Unbundled Network Element

From Wikipedia, the free encyclopedia
Jump to: navigation, search

Unbundled Network Elements (UNE) are a requirement mandated by the United States Telecommunications Act of 1996. They are the parts of the telecommunications network that the incumbent local exchange carriers (ILECs) are required to offer on an unbundled basis. Together, these parts make up a local loop that connects to a digital subscriber line access multiplexer (DSLAM), a voice switch or both. The loop allows non-facilities-based telecommunications providers to deliver service without laying network infrastructure, such as copper wire, optical fiber, and coaxial cable.


A UNE-Platform (also known as a UNE-P) is a combination of UNEs that allow end-to-end service delivery without any facilities. Despite not involving any CLEC facilities, a UNE-P still requires facilities-based certification from the PUC to deliver services.

Availability of Unbundled Network Elements[edit]

In Telecommunications Act of 1996 sections 251(c)(3), incumbent local exchange carriers (LECs) are required to lease certain parts of their network specified by the FCC or by state PUCs. According to section 252(d)(1), these network elements must be provided on an unbundled basis at cost-based rates.[1]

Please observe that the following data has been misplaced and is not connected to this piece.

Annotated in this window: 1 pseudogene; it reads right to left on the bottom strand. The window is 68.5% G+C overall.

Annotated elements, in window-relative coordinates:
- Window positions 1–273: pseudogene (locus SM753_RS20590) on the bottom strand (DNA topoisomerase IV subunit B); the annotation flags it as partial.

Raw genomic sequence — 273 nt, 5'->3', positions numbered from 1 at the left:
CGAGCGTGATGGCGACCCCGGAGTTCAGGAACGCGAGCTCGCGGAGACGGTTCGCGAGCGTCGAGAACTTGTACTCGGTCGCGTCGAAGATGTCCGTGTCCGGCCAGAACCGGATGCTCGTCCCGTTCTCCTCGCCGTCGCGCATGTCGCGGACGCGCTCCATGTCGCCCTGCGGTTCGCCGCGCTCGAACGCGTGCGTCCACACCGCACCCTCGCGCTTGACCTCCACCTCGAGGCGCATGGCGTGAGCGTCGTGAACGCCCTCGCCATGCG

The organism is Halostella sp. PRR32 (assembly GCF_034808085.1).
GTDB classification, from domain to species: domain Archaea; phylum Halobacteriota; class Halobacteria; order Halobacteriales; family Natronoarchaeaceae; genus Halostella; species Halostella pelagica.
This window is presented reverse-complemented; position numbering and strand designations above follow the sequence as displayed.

UNE Remand Order & Line Sharing Orders[edit]

In the UNE Remand Order (issued on November 5, 1999), the FCC specified the UNE to which a competitor must be provided access: "the 'loops' that connect the switches to end users, including high-capacity loops; the switches (with some exceptions), the transport facilities between switches and other networks, and the software needed to operate the telephone network".[1]

In the Line Sharing Orders (Line Sharing Order, 14 FCC Rcd at 20951), the LECs are required to unbundle the high-frequency portion of the loop of DSL.[2]

However, both the UNE Remand Order and the Line Sharing Orders were remanded by the D.C. Circuit Court of Appeals in United States Telecom Ass’n v. FCC, decided on May 24, 2002; the Line Sharing Orders were vacated. The court concluded, among other things, that the FCC had not considered the availability of competitive facilities on a sufficiently granular basis.[1] On Aug. 25, this DSL unbundling requirement was eliminated by the FCC.[3]

Prices of UNES[edit]

Based on the Telecommunications Act of 1996, the FCC could require LECs to provide UNEs at a cost-based price, which may include a “reasonable profit.” The FCC has determined that “cost” means forward-looking economic cost and has required the states to use a methodology called “Total Element Long Run Incremental Cost” or “TELRIC.[1]

See also[edit]


External links[edit]